Our conversation on Autism continues! Today author Contessa Louise Cooper, an autistic mom veteran if you will, shares the signs and what you can expect once you get a diagnosis.
Thanks for sharing Contessa.
My son will be 27 this year, meaning 27 years of being an advocate, fighter, supporter for an autistic individual. Our life is pretty smooth right now. No major bumps, unless you recently count spending five days in the hospital with a severe MRSA infection, not autism-related. Most of the meltdowns, appointments, and therapies are history for us. He spends his days left independently to cook, clean and other activities. That makes him happy and so it makes me happy.
I wrote a book, “Mad at the World: How to Move On And Find Peace When You Are A Special Needs Parent,” a resource to those who need it. My friends are special educators, social workers, doctors and other advocates who are old pros at this autism thing. We stand ready to come to the aid of any parent who needs assistance navigating this world.
The Signs of Autism
Some parents seemed to know that their child was always “quirky.” They didn’t act like the other children in the room. They did their own things, lived in their own world. Other parents can describe the exact moment when their child’s personality changed.
What do you do if you suspect your child has autism? According to Autism Speaks, these are signs that your child may be at risk for an autism spectrum disorder: If your child exhibits any of the following, please don’t delay in asking your pediatrician or family doctor for an evaluation:
- No big smiles or other warm, joyful expressions by six months, or thereafter;
- No exchange of sounds, smiles or other facial expressions by nine months;
- No babbling by 12 months;
- No exchange of gestures such as pointing, showing, reaching or waving by12 months;
- No words by 16 months;
- No meaningful, two-word phrases (not including imitating or repeating) by 24 months;
- or, any loss of speech, babbling or social skills at any age.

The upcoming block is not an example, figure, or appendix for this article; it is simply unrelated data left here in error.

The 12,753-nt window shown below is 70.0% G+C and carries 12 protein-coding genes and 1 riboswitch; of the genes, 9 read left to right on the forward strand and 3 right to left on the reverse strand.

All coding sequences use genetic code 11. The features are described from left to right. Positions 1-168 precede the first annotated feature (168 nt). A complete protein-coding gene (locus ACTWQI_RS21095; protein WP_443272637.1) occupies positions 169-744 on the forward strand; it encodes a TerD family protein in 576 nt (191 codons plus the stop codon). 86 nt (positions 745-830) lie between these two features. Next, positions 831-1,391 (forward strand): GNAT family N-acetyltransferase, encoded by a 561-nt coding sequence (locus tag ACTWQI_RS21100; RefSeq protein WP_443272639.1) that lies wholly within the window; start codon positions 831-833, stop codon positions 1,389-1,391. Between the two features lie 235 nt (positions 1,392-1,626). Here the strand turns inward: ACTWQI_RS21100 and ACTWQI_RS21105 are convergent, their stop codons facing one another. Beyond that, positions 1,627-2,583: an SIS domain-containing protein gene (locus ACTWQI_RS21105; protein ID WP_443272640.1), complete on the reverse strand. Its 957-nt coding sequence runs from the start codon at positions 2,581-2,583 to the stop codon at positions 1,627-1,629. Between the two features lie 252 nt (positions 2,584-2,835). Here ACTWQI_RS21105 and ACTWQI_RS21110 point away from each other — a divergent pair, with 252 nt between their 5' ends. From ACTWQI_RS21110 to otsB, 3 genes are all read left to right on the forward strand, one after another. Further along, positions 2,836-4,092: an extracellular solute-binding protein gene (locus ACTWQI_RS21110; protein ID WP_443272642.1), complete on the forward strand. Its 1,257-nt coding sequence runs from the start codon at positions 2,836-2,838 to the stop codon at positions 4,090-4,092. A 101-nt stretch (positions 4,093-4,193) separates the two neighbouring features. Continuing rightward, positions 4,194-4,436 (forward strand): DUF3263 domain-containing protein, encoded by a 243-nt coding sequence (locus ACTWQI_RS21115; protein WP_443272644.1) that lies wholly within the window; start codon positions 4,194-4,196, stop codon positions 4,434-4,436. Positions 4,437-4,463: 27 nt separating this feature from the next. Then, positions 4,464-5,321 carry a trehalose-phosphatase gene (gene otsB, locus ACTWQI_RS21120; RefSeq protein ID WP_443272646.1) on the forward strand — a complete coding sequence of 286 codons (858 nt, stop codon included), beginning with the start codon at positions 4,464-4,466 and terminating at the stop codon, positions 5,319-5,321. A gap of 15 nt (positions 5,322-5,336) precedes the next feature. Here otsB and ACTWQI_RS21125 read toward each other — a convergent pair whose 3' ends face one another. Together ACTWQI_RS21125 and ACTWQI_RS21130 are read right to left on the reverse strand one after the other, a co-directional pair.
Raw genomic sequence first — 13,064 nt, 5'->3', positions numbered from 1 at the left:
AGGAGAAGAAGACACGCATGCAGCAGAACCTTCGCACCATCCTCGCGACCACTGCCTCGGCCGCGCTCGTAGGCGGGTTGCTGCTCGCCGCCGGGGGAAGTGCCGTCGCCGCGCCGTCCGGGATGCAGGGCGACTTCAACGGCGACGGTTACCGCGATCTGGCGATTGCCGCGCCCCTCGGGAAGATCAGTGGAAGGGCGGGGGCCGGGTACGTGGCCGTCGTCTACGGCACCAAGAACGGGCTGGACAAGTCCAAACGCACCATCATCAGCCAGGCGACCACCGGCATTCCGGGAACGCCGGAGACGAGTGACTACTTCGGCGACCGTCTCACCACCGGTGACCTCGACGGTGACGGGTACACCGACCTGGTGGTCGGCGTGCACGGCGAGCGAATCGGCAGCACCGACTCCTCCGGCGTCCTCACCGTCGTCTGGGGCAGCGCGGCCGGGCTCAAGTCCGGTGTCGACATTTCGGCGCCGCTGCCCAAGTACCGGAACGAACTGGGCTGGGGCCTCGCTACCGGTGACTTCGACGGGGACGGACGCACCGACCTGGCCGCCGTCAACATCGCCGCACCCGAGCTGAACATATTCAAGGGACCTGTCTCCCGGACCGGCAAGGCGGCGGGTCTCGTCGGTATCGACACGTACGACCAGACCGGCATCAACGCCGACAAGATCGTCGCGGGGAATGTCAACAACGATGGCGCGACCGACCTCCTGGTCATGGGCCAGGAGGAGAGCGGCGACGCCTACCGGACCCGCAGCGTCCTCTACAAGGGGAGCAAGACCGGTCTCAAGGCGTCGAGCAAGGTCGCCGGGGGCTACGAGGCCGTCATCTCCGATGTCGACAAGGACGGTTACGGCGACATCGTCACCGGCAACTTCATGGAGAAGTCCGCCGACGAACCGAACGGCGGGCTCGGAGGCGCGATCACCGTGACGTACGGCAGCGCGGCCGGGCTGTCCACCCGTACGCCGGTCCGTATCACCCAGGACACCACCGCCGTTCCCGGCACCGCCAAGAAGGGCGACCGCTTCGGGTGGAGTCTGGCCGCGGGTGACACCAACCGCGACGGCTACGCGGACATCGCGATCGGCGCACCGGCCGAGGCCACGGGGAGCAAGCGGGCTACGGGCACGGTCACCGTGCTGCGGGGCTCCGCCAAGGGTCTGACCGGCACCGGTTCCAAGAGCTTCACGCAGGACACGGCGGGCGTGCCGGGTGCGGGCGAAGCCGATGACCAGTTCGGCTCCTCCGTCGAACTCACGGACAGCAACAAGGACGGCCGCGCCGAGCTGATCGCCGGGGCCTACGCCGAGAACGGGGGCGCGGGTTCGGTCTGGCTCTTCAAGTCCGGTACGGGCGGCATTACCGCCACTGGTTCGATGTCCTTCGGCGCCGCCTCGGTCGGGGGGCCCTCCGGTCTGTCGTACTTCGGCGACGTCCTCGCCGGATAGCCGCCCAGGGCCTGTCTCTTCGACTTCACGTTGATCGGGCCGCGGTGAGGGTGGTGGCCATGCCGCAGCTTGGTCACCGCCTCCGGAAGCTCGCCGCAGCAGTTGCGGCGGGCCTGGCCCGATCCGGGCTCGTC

Please don’t delay in speaking to your pediatrician if you notice any of these signs. From the moment you’re aware of an autistic diagnosis, you may face challenges that are different from anyone you know. According to a study published by the American Academy of Pediatrics, mothers of children with autism spectrum frequently rated their mental health status as “poor” or “fair.” There may be times of high stress, depression, grief and overwhelm from therapy appointments, behavioral issues, feeling inadequate, or realizing your life is different than you imagined. These feelings can to sleep deprivation, mental fatigue, memory impairment, a lowered immune system, or all of the above, unfortunately.
Raising a child with autism can also have a financial impact on families. Most private insurance companies don’t cover all expenses for specialists, therapies, food and other items your child may suddenly need. Often, there is a decrease in income because it may become difficult for both parents to work full-time.
Autism and Family Life
Having a child with autism can also impact family life and/or marriage. Couples may find it difficult to attend social gatherings, spend time alone, or have differing opinions on how to raise their child. These differences may result in divorce, or the child living in a single-parent household. Autism can also affect other siblings in the home. They can feel the same emotionally and physically, but unable to express their need for help. This may potentially develop into behavioral problems that show up at school, or outside the home.